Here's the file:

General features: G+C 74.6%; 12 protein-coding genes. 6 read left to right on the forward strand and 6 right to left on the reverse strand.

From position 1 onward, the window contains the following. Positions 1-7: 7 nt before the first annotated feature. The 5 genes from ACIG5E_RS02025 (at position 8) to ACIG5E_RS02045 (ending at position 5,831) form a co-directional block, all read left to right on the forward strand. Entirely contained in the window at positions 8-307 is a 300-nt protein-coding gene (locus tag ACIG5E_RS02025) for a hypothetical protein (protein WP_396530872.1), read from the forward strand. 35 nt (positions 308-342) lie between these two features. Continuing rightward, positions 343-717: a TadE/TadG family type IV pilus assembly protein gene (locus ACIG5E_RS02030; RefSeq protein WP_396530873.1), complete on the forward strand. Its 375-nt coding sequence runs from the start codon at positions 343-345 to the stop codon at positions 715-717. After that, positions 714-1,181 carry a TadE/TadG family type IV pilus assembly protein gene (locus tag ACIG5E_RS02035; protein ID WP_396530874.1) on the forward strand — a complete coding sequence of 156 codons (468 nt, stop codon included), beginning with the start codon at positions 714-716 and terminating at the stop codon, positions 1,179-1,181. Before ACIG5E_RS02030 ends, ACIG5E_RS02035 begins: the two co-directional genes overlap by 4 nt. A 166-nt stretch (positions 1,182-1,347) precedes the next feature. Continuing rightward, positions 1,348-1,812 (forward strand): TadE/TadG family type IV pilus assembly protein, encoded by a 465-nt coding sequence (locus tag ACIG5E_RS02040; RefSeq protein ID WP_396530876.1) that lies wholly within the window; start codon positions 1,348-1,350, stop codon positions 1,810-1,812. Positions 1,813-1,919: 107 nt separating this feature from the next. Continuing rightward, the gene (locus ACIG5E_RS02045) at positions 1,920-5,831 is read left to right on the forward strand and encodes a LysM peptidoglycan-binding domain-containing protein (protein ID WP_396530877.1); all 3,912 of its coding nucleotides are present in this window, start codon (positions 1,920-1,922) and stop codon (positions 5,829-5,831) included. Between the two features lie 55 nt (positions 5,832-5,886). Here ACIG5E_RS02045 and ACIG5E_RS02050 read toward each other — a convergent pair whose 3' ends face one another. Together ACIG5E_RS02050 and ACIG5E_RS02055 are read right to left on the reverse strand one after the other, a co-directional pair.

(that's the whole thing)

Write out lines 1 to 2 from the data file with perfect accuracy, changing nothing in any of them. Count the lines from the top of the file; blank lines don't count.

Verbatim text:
General features: G+C 74.6%; 12 protein-coding genes. 6 read left to right on the forward strand and 6 right to left on the reverse strand.

From position 1 onward, the window contains the following. Positions 1-7: 7 nt before the first annotated feature. The 5 genes from ACIG5E_RS02025 (at position 8) to ACIG5E_RS02045 (ending at position 5,831) form a co-directional block, all read left to right on the forward strand. Entirely contained in the window at positions 8-307 is a 300-nt protein-coding gene (locus tag ACIG5E_RS02025) for a hypothetical protein (protein WP_396530872.1), read from the forward strand. 35 nt (positions 308-342) lie between these two features. Continuing rightward, positions 343-717: a TadE/TadG family type IV pilus assembly protein gene (locus ACIG5E_RS02030; RefSeq protein WP_396530873.1), complete on the forward strand. Its 375-nt coding sequence runs from the start codon at positions 343-345 to the stop codon at positions 715-717. After that, positions 714-1,181 carry a TadE/TadG family type IV pilus assembly protein gene (locus tag ACIG5E_RS02035; protein ID WP_396530874.1) on the forward strand — a complete coding sequence of 156 codons (468 nt, stop codon included), beginning with the start codon at positions 714-716 and terminating at the stop codon, positions 1,179-1,181. Before ACIG5E_RS02030 ends, ACIG5E_RS02035 begins: the two co-directional genes overlap by 4 nt. A 166-nt stretch (positions 1,182-1,347) precedes the next feature. Continuing rightward, positions 1,348-1,812 (forward strand): TadE/TadG family type IV pilus assembly protein, encoded by a 465-nt coding sequence (locus tag ACIG5E_RS02040; RefSeq protein ID WP_396530876.1) that lies wholly within the window; start codon positions 1,348-1,350, stop codon positions 1,810-1,812. Positions 1,813-1,919: 107 nt separating this feature from the next. Continuing rightward, the gene (locus ACIG5E_RS02045) at positions 1,920-5,831 is read left to right on the forward strand and encodes a LysM peptidoglycan-binding domain-containing protein (protein ID WP_396530877.1); all 3,912 of its coding nucleotides are present in this window, start codon (positions 1,920-1,922) and stop codon (positions 5,829-5,831) included. Between the two features lie 55 nt (positions 5,832-5,886). Here ACIG5E_RS02045 and ACIG5E_RS02050 read toward each other — a convergent pair whose 3' ends face one another. Together ACIG5E_RS02050 and ACIG5E_RS02055 are read right to left on the reverse strand one after the other, a co-directional pair.